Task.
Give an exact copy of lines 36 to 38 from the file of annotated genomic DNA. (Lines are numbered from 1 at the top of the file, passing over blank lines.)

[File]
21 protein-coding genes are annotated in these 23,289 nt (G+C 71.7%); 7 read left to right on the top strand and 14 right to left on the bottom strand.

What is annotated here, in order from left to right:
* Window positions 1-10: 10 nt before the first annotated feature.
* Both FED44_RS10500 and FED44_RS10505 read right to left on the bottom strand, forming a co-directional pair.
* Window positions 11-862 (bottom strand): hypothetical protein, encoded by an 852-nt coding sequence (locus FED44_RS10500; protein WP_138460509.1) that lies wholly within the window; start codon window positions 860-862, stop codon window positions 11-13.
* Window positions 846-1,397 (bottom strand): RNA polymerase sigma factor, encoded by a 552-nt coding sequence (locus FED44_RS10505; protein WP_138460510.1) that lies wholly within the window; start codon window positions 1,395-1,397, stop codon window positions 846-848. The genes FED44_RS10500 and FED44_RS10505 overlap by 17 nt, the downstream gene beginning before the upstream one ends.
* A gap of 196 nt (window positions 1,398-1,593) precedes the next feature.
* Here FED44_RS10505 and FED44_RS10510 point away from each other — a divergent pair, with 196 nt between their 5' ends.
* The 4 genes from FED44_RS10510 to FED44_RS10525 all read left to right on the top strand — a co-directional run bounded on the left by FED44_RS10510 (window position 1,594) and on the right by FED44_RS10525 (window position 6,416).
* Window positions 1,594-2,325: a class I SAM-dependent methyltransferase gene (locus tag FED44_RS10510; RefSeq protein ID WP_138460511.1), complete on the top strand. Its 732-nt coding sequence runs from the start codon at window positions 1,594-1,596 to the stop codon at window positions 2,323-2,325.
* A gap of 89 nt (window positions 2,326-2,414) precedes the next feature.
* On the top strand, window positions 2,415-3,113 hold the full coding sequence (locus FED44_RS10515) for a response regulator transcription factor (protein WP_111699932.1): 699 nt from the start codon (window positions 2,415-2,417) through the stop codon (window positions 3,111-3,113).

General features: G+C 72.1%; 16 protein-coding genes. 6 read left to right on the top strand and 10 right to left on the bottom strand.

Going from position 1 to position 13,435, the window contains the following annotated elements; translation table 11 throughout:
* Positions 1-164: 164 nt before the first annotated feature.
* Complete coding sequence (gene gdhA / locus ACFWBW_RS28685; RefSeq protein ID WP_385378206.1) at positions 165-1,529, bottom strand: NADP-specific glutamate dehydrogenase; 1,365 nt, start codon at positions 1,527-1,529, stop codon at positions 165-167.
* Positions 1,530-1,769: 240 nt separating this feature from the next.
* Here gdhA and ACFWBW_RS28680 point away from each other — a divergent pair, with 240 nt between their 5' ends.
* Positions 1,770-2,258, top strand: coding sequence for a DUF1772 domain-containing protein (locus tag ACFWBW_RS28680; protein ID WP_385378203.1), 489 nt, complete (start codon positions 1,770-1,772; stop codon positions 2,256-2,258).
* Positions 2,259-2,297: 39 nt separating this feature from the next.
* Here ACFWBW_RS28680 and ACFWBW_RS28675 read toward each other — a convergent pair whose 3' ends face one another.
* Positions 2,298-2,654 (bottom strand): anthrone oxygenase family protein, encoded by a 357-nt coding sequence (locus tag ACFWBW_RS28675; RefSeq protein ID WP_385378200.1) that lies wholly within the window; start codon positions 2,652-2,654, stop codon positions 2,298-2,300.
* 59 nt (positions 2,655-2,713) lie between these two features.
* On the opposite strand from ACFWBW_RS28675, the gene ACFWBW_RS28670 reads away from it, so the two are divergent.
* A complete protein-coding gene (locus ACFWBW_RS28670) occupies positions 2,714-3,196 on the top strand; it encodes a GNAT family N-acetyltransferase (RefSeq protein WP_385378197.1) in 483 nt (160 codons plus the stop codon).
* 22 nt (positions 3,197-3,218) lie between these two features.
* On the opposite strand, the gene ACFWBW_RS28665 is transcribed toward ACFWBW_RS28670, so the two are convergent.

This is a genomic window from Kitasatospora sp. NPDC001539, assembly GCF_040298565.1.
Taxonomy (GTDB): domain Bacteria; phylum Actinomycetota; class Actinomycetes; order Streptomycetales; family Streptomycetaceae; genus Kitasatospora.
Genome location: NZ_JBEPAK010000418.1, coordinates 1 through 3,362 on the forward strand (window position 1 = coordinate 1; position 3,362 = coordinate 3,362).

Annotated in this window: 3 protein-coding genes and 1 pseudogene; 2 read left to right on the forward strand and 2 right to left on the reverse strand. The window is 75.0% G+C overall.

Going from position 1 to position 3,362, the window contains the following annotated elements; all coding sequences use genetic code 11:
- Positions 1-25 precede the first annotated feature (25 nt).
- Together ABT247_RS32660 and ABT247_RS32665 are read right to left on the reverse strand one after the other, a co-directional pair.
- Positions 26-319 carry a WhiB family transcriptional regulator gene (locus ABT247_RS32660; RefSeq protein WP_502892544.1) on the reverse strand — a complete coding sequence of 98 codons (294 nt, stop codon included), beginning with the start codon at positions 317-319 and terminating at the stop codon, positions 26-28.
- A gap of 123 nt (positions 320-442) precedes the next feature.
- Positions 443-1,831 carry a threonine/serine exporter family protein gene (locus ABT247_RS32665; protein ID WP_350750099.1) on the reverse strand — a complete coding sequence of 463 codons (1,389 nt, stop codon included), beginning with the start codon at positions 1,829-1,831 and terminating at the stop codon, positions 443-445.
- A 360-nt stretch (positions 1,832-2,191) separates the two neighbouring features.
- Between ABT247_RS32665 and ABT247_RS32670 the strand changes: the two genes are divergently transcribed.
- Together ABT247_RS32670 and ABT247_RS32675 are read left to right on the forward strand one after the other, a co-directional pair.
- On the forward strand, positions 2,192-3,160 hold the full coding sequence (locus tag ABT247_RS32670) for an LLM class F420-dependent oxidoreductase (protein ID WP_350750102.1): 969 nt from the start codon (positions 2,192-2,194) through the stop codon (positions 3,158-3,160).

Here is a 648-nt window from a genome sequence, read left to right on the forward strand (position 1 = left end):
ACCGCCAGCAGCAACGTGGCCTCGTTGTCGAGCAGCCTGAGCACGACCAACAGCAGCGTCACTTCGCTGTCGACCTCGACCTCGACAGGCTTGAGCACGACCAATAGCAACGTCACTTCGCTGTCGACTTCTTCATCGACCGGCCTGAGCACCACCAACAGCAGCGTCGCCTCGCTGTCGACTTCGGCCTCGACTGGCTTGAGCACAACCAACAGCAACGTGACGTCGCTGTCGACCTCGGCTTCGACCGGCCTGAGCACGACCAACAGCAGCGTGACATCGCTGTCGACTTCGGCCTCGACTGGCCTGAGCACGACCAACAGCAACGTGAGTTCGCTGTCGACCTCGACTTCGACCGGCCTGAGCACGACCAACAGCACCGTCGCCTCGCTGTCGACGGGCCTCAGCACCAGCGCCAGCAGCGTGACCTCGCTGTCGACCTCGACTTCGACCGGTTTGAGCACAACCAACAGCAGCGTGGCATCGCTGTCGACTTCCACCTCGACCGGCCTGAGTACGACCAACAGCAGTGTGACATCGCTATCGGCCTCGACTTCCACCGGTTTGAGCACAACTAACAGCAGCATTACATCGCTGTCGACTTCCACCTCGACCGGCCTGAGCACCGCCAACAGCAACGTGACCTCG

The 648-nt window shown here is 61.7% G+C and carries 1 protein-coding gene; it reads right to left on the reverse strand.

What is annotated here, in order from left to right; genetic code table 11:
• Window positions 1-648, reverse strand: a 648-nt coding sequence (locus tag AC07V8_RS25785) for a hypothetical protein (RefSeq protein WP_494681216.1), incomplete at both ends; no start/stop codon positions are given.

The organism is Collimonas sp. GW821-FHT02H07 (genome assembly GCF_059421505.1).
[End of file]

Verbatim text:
- A gap of 123 nt (positions 320-442) precedes the next feature.
- Positions 443-1,831 carry a threonine/serine exporter family protein gene (locus ABT247_RS32665; protein ID WP_350750099.1) on the reverse strand — a complete coding sequence of 463 codons (1,389 nt, stop codon included), beginning with the start codon at positions 1,829-1,831 and terminating at the stop codon, positions 443-445.
- A 360-nt stretch (positions 1,832-2,191) separates the two neighbouring features.